Internships During High School: Age-Appropriate Experiences
Career experiences during high school are so important! They can come in many forms, and we are big proponents of exploring them all—school courses and electives, summer camps, job shadowing, informational interviews, part time jobs, career research, etc. All of them support our teens to overcome their career illiteracy.
One form of career experience often mentioned is internships. Internships are powerful ways to discover your path, build your resume, and make yourself attractive to future employers. However, we find that internships may not be the best fit for high school students.
(Parent of a college student or looking ahead to internships in college? Be sure to catch our “How to Find and Prepare for College Internships” webinar.)
Internships in high school can be tricky for several reasons.
1) When a student is under 18, employment can be limited just by age (liability, company rule, etc.).
2) High school students often have other summer and school year commitments which make it hard to engage with a traditional internship.
3) An internship requires that a student can actually do work that the position requires. If you do have a specific skill(s) you can demonstrate, then you can look for opportunities to use it. For most high school teens, they aren’t quite there yet.
4) Hiring teens in positions outside of traditional part-time job roles has an element of risk for companies. Will they show up? Can they effectively communicate? Can they do the work the employer sets out for them without massive additional support?
High school students can consider why they’re looking for internships.
If you want to enhance your resume for college, you can find many other ways to do that. Volunteering and more typical part-time jobs are actually very valuable.
If you are trying to perform career research, informational interviews and job shadowing are excellent methods. (Be sure to catch our “Why Go to College? Career/Major Thinking for Teens” webinar.)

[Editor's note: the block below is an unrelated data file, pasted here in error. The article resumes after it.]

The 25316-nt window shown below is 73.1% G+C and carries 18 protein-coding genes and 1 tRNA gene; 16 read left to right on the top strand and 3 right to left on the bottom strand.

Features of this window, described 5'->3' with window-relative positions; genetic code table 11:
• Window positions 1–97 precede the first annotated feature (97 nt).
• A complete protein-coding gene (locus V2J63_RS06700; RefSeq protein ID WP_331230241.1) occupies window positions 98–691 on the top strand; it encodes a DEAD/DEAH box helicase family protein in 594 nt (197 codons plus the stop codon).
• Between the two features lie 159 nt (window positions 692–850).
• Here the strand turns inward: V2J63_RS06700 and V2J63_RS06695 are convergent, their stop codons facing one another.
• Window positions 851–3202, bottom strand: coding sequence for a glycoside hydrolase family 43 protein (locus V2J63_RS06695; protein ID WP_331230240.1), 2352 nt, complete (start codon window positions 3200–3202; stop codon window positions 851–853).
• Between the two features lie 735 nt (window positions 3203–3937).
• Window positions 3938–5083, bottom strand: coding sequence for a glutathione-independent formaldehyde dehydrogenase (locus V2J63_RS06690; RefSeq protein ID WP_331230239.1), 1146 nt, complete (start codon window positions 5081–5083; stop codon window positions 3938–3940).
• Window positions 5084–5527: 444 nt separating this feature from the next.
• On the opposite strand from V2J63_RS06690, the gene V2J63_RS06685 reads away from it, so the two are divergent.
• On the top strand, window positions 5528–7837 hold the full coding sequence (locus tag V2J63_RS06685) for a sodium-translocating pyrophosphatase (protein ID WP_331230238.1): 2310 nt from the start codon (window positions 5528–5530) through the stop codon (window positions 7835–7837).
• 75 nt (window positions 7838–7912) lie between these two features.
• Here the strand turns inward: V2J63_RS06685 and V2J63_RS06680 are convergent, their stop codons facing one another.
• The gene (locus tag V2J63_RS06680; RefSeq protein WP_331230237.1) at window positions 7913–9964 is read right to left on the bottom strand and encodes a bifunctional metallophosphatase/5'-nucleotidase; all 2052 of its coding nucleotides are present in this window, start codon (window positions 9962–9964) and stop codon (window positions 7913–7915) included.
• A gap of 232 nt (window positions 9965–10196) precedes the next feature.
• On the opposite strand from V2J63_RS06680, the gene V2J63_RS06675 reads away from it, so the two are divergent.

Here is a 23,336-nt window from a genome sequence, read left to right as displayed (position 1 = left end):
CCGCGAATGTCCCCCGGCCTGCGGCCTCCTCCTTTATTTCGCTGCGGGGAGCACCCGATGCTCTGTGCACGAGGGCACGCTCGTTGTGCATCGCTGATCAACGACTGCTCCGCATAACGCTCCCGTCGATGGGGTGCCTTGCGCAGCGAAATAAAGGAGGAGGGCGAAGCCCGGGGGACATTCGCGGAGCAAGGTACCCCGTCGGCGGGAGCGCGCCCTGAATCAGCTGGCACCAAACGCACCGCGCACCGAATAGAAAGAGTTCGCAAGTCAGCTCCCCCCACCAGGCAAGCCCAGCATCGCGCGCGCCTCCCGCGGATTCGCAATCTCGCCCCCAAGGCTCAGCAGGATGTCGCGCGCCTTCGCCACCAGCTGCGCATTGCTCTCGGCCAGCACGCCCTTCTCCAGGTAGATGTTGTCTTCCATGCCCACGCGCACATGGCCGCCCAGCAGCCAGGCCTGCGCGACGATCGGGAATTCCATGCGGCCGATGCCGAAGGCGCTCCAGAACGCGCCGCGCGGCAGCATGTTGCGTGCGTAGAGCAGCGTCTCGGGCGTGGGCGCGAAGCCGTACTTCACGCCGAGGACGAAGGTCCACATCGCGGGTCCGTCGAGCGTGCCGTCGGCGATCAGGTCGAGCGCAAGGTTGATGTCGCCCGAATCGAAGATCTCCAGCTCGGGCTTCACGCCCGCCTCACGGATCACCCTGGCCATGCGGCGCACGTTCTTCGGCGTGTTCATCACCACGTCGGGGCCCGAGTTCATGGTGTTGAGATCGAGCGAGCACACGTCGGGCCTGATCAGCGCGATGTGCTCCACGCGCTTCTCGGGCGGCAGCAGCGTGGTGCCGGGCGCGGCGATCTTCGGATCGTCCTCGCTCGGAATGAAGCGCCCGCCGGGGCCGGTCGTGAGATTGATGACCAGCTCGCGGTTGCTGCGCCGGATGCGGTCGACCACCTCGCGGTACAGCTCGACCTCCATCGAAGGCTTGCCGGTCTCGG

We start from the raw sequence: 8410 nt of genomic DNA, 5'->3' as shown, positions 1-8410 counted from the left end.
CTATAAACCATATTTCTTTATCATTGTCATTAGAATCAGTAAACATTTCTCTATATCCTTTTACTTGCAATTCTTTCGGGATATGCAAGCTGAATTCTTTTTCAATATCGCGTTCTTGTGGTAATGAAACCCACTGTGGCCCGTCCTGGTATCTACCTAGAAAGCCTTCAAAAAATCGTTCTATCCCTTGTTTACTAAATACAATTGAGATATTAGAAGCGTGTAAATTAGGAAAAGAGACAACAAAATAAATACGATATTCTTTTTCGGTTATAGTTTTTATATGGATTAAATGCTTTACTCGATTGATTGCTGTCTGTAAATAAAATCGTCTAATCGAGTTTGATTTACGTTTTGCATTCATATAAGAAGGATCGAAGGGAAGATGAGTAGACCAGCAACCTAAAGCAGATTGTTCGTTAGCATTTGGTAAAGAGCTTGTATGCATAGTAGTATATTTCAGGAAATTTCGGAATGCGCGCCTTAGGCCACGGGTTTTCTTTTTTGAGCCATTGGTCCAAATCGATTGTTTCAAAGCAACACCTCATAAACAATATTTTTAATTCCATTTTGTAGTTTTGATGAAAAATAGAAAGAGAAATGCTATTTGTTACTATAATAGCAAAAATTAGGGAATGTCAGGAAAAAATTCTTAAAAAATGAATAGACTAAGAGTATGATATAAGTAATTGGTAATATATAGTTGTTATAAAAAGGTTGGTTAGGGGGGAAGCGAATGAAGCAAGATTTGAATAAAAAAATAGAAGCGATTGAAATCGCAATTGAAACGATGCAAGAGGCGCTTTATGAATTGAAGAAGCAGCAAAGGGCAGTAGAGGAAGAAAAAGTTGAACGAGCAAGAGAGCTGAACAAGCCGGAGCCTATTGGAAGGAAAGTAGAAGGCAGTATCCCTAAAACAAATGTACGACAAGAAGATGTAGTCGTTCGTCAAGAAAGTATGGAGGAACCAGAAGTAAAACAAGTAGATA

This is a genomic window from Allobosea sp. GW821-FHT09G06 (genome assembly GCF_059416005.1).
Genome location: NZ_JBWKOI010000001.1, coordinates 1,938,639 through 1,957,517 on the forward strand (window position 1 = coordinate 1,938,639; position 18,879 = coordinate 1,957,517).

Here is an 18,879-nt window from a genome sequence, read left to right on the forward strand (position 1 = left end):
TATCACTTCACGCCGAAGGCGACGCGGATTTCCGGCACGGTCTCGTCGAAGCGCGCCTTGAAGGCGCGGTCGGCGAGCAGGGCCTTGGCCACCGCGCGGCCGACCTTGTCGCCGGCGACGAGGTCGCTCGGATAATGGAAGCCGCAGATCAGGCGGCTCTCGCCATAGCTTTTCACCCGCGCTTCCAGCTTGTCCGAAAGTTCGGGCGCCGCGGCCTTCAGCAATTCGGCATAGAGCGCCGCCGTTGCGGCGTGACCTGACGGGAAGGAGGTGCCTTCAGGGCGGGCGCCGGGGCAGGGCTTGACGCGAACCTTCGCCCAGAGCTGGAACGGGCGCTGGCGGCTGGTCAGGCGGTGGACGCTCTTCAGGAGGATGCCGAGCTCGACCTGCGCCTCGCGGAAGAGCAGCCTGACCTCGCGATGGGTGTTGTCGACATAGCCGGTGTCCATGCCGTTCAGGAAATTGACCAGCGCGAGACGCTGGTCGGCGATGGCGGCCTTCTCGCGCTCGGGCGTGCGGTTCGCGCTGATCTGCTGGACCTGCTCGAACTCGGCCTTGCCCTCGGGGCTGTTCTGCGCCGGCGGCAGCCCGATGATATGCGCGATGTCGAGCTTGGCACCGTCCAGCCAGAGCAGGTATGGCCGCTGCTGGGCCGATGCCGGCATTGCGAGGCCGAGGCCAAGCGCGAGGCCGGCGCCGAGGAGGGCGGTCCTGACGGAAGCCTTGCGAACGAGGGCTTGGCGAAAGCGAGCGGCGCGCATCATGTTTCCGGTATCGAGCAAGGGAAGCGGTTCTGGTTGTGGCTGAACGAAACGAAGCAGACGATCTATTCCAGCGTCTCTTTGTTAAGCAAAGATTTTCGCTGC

If you are trying to build skills, you can do that in many ways. If you are beginning to network, you can do that without an internship.
What are some alternatives to internships that might be a better fit?
A quick Google search of “high school internships” shows a lot of brand ambassadorships, direct marketing/business development, political campaigns, etc. These experiences are probably not what you had in mind.
Career-Technical Education (CTE) lab programs for high school students are built to incorporate internships. Students gain and practice skills during high school, earn credentials, and are connected to employers.
Sometimes other programs are available which serve a similar purpose to an internship like a joint effort between a school district and an employer. Nationwide Children’s Hospital offers an internship to students in Columbus City and Reynoldsburg school districts.
Some schools build it into their curriculum like the senior year walkabout at the Graham School. They may offer an elective like a mentorship class. Occasionally, you’ll find a legitimate internship for high school students like this one from Lockheed Martin. As you can see, the skills requested for this internship by Lockheed Martin are very specific, and few high school students may fit what they are looking for.
Determined to find an internship in high school?
Take a minute to read this nice write-up targeted at high school students. The piece is very optimistic about internships in high school, and we’ll again share that very few high school students are prepared for traditional internships.
Parent of a college student or looking ahead to internships in college? Be sure to catch our “How to Find and Prepare for College Internships” webinar. Internships are amazing experiences, and students have to be prepared to make the most of them.
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